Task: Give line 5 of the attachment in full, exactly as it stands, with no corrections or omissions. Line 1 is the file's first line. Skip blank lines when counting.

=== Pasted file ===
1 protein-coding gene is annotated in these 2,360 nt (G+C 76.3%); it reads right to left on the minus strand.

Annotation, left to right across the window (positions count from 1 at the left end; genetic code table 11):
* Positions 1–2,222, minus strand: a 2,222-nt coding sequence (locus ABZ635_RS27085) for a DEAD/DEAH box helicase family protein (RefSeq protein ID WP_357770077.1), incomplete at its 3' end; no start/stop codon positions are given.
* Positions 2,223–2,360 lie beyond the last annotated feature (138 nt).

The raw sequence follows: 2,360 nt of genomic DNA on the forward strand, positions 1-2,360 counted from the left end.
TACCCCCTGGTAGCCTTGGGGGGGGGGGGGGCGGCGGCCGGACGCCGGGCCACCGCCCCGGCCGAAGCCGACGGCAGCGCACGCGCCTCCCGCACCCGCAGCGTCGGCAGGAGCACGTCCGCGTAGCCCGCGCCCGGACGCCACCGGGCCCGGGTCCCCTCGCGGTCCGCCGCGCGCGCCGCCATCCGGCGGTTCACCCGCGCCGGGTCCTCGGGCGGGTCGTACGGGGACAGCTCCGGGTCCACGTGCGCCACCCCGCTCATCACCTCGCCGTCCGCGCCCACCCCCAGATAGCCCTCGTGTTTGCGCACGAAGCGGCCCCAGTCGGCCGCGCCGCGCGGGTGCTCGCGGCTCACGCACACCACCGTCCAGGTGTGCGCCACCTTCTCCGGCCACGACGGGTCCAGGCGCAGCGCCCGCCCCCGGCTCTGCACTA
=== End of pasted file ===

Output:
The raw sequence follows: 2,360 nt of genomic DNA on the forward strand, positions 1-2,360 counted from the left end.